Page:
|US20060188708 *||Apr 17, 2006||Aug 24, 2006||Bermel Marcus S||Cellulose acetate films prepared by coating methods|
|US20060257592 *||Jul 19, 2006||Nov 16, 2006||Robert Lafave||Decorative system composite and method|
|US20070020475 *||Jul 21, 2005||Jan 25, 2007||Prince Kendall W||Primed substrate and method for making the same|
|US20070163705 *||Mar 6, 2006||Jul 19, 2007||Tesa Aktiengesellschaft||Process for producing versatile plastic products having a preferentially abrasion-resistant surface|
|US20070199738 *||Apr 27, 2007||Aug 30, 2007||Wavezero, Inc.||Electromagnetic Interference Shields for Electronic Devices|
|US20080110564 *||Jan 14, 2008||May 15, 2008||Robert Lafave||Decorative System Composite and Method|
|US20080261014 *||Oct 23, 2006||Oct 23, 2008||Mcguire James E||Composite Articles Comprising Protective Sheets and Related Methods|
|US20080286576 *||Oct 23, 2006||Nov 20, 2008||Mcguire Jr James E||Protective Sheets, Articles, and Methods|
|US20080314312 *||May 19, 2008||Dec 25, 2008||Prince Kendall W||Method and apparatus for extruding a coating upon a substrate surface|
|US20090186198 *||Jul 23, 2009||Entrotech, Inc.||Protected Graphics and Related Methods|
|US20100059167 *||Sep 25, 2007||Mar 11, 2010||Mcguire Jr James E||Paint Replacement Films, Composites Therefrom, and Related Methods|
|US20100068446 *||Apr 25, 2007||Mar 18, 2010||Mcguire James E||Articles Comprising Protective Sheets and Related Methods|
|US20110027594 *||Mar 18, 2009||Feb 3, 2011||Johnson Michael A||Paint film composites and methods of making and using the same|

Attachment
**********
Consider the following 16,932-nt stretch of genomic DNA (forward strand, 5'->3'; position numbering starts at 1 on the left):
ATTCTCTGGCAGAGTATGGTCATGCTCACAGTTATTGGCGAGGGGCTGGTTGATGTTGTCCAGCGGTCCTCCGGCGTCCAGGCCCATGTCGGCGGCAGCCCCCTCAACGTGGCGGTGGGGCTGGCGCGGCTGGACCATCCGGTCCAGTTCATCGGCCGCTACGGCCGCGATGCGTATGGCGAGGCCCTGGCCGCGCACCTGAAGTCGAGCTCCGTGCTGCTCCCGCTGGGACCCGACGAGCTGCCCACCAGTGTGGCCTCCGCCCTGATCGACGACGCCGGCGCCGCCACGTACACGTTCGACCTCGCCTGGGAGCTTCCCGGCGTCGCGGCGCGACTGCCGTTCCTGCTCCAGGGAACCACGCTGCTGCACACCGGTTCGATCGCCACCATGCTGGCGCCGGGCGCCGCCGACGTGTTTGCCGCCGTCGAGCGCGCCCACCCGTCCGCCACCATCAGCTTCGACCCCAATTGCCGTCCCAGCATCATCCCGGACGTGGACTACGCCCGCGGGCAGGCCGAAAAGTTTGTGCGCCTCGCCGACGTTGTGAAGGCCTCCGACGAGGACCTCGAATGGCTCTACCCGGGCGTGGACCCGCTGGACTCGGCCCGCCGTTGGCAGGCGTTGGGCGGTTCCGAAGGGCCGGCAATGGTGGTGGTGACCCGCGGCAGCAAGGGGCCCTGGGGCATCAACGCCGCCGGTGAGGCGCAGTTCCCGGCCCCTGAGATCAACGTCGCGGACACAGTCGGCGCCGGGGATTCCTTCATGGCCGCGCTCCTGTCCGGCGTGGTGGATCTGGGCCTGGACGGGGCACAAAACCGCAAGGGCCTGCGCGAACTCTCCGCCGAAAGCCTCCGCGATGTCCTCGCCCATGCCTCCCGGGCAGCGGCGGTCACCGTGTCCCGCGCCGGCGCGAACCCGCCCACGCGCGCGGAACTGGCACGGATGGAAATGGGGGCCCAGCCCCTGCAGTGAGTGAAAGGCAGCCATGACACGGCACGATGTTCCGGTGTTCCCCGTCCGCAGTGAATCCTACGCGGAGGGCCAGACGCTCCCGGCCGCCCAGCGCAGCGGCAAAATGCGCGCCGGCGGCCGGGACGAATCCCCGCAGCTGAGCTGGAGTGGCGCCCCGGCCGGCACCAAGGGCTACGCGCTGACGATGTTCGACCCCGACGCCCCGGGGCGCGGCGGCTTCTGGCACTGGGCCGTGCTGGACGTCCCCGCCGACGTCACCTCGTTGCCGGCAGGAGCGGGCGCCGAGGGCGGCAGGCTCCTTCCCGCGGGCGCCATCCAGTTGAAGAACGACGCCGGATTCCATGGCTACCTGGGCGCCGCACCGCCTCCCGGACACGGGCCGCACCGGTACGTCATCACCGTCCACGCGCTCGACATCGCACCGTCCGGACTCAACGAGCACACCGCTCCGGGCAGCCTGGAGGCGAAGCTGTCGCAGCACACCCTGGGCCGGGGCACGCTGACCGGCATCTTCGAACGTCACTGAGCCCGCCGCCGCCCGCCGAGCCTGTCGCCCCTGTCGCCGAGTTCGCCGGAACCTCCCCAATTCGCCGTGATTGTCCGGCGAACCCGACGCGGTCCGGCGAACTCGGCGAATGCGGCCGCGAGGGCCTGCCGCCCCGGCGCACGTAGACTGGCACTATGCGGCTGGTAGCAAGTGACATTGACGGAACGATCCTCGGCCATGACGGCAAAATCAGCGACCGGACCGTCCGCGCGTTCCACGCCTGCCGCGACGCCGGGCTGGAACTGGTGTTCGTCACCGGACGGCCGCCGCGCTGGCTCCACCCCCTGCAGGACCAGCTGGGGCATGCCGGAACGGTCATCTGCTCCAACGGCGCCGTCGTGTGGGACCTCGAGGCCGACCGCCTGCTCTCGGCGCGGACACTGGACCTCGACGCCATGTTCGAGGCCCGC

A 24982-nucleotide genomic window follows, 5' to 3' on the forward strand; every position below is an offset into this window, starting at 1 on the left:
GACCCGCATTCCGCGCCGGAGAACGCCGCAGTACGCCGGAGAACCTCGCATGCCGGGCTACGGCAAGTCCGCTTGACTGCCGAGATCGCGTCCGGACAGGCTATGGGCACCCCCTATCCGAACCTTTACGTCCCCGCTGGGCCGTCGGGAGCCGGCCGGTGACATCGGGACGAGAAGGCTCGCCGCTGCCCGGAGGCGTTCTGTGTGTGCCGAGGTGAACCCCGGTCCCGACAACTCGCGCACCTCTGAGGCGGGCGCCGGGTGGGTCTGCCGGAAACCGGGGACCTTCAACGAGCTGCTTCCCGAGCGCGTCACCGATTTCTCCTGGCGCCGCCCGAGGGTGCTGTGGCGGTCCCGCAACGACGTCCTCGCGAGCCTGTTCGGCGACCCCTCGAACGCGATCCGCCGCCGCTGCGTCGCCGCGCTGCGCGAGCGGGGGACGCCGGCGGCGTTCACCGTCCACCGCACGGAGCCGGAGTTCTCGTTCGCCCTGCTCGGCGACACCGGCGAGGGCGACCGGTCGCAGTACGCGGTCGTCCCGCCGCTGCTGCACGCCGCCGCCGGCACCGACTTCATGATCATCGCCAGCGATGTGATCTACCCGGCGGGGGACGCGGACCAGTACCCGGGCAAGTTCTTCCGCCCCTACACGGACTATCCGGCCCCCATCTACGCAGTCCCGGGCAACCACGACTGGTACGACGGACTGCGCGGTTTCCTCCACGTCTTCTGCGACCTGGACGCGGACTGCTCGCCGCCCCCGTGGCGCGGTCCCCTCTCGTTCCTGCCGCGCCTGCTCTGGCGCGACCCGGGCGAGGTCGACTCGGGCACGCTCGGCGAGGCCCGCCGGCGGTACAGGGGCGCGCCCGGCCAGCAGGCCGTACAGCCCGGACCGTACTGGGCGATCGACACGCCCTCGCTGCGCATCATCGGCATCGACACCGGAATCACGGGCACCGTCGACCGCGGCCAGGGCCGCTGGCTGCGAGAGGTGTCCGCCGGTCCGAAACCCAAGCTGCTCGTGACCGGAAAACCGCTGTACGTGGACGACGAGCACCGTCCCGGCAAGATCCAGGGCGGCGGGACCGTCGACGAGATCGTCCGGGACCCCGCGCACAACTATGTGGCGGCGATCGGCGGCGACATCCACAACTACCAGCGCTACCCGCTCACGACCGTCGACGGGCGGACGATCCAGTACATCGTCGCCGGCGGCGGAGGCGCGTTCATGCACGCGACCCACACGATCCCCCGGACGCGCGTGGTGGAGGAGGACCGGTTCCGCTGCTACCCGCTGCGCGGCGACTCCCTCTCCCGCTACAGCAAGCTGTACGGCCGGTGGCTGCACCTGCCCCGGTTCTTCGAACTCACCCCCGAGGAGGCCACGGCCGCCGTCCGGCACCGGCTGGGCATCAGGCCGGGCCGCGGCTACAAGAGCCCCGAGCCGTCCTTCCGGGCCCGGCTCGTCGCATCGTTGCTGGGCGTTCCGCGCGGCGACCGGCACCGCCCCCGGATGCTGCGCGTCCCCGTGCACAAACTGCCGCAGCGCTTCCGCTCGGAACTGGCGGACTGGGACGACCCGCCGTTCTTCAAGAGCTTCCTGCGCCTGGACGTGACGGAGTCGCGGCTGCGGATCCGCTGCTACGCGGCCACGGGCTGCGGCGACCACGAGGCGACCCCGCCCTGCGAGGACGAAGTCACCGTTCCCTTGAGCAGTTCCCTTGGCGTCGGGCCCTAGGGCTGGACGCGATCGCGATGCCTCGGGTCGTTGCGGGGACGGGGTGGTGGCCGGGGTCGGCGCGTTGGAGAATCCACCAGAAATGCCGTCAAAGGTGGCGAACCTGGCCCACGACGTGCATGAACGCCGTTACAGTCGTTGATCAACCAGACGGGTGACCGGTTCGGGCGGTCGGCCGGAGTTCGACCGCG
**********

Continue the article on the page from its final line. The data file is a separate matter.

|US20110045306 *||Mar 18, 2009||Feb 24, 2011||Johnson Michael A||Multilayer articles and methods of making and using the same|
|US20120012382 *||Jan 19, 2012||Laird Technologies, Inc.||Conductive Films for EMI Shielding Applications|
|US20130323446 *||Feb 10, 2012||Dec 5, 2013||Nissin Foods Holdings Co., Ltd.||Heat sealable laminate and method for producing same|
|USRE35894 *||Oct 21, 1996||Sep 8, 1998||Rexam Industries Corp.||Injection molded plastic article with integral weatherable pigmented film surface|
|USRE35970 *||Oct 24, 1996||Nov 24, 1998||Rexam Industries Corp.||Injection molded plastic article with integral weatherable pigmented film surface|
|USRE36457 *||Oct 21, 1996||Dec 21, 1999||Rexam Industries, Corp.||Injection molded plastic article with integrated weatherable pigmented film surface|
|CN104259069A *||Aug 29, 2014||Jan 7, 2015||无锡新势力电机科技有限公司||Anticorrosive treatment process for motor part|
|WO1998034787A1 *||Feb 6, 1998||Aug 13, 1998||Android Industries Of Michigan, L.L.C.||Method for making formable laminated decorative sheets|
|WO2002051631A1 *||Dec 20, 2001||Jul 4, 2002||B & I Fender Trims, Inc.||Steering wheel accent strip|
|WO2007047920A2 *||Oct 19, 2006||Apr 26, 2007||Durakon Industries, Inc.||Process and apparatus for forming stretched paint films and articles formed using same|
|U.S. Classification||156/244.11, 156/247, 427/379, 427/393.5, 156/246, 428/31, 427/407.1, 156/244.24, 427/420|
|International Classification||B29C43/28, B32B43/00, B32B37/00, B29C47/04, B05D1/26, B05D3/04, B29C43/24, B05D7/04, B05D1/38, B05D1/00|
|Cooperative Classification||B29K2067/00, B29K2027/06, B05D1/286, B05D1/265, B29C43/28, B05D3/0413, B29C43/24|
|European Classification||B05D1/28E, B05D1/26C, B29C43/24, B29C43/28|
|Aug 29, 1988||AS||Assignment|
Owner name: EASTMAN KODAK COMPANY, ROCHESTER, NY., A CORP OF N
Free format text: ASSIGNMENT OF ASSIGNORS INTEREST.;ASSIGNORS:BENSON, JOHN E.;MAIER, LARRY K.;REAFLER, GERALD G.;REEL/FRAME:004932/0767
Effective date: 19880823
|Aug 12, 1993||FPAY||Fee payment|
Year of fee payment: 4
|Oct 22, 1996||AS||Assignment|
Owner name: AVERY DENNISON CORPORATION, CALIFORNIA
Free format text: ASSIGNMENT OF ASSIGNORS INTEREST;ASSIGNOR:EASTMAN KODAK COMPANY;REEL/FRAME:008194/0242
Effective date: 19951113
|Sep 30, 1997||FPAY||Fee payment|
Year of fee payment: 8
|Oct 2, 2001||FPAY||Fee payment|
Year of fee payment: 12